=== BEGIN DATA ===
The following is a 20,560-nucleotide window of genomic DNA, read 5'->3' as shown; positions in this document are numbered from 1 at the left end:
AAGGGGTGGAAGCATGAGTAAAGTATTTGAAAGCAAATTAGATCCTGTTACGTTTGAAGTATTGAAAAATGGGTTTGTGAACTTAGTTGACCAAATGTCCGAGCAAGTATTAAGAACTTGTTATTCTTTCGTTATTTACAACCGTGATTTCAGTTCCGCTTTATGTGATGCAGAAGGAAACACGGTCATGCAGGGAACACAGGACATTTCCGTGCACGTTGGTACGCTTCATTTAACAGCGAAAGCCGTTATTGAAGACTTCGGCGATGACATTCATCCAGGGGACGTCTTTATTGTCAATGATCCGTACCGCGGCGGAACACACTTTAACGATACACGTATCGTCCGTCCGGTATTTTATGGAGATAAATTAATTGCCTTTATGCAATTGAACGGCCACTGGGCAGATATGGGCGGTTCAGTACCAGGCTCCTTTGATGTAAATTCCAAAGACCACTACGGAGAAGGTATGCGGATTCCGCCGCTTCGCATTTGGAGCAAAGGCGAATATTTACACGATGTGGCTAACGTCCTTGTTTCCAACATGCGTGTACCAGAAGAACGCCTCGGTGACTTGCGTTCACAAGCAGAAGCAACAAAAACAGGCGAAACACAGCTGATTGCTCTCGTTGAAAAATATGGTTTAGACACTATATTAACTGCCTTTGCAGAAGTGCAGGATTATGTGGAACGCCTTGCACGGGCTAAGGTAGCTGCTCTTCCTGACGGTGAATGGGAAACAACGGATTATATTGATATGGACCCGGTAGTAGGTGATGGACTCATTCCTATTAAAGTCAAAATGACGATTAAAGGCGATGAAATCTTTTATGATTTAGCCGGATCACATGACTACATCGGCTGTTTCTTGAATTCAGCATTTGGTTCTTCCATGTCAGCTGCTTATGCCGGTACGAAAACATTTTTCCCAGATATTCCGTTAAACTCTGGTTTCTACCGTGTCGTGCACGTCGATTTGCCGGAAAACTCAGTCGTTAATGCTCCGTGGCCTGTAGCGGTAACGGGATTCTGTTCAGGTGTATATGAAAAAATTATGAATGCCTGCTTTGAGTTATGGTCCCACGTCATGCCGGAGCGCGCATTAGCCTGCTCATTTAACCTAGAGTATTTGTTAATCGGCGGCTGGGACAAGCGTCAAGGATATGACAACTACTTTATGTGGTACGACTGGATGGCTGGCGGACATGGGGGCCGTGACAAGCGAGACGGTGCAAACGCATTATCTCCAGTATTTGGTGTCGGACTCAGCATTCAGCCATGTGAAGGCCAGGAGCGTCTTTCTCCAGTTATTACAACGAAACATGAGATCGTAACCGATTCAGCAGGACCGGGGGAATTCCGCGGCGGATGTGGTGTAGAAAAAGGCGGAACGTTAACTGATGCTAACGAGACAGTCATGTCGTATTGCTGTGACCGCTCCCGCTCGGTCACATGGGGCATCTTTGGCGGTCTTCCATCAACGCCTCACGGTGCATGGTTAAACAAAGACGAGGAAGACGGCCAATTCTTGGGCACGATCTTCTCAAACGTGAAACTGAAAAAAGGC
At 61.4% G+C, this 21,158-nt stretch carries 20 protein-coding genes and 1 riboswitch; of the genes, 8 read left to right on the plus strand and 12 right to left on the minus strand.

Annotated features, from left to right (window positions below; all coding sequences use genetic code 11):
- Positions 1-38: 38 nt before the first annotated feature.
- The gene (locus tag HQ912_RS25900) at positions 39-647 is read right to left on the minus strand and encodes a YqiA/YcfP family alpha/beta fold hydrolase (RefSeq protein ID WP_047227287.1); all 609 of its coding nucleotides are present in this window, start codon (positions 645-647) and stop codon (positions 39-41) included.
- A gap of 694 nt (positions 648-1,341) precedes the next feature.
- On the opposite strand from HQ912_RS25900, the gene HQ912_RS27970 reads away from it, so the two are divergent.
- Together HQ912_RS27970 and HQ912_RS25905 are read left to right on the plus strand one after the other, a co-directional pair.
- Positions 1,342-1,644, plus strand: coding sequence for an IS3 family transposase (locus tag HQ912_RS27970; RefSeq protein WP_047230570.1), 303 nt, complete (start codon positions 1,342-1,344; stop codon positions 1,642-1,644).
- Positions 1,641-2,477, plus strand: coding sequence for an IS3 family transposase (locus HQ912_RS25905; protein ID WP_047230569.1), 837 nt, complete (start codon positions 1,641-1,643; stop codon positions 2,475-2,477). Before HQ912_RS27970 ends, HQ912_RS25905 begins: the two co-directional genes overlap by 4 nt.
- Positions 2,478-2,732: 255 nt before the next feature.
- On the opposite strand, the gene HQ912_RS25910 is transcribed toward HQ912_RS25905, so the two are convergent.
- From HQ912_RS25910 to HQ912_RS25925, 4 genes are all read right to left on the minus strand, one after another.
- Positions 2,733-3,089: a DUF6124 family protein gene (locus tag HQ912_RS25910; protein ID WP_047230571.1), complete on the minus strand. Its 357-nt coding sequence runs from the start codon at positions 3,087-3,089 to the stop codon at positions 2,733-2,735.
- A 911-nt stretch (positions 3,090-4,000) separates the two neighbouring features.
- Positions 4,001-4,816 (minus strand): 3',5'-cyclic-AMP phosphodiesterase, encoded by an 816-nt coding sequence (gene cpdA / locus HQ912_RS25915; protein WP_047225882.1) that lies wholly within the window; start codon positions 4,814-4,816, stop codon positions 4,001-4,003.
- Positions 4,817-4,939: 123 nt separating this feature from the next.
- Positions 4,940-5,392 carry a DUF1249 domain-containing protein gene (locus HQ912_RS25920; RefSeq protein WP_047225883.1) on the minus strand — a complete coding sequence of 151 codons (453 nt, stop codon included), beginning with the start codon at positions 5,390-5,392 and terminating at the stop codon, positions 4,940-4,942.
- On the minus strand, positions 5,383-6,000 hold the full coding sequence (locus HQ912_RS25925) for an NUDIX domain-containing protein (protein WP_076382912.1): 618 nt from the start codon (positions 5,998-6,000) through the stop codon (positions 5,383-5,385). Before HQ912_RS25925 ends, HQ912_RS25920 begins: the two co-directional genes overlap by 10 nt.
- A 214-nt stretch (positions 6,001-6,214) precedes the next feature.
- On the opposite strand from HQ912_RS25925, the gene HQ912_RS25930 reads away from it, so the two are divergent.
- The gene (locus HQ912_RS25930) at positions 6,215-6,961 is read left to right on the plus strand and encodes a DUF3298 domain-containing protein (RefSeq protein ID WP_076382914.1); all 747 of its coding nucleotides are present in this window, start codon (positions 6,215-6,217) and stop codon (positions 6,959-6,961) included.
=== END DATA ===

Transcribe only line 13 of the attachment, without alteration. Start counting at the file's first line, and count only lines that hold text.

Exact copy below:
- On the opposite strand, the gene HQ912_RS25910 is transcribed toward HQ912_RS25905, so the two are convergent.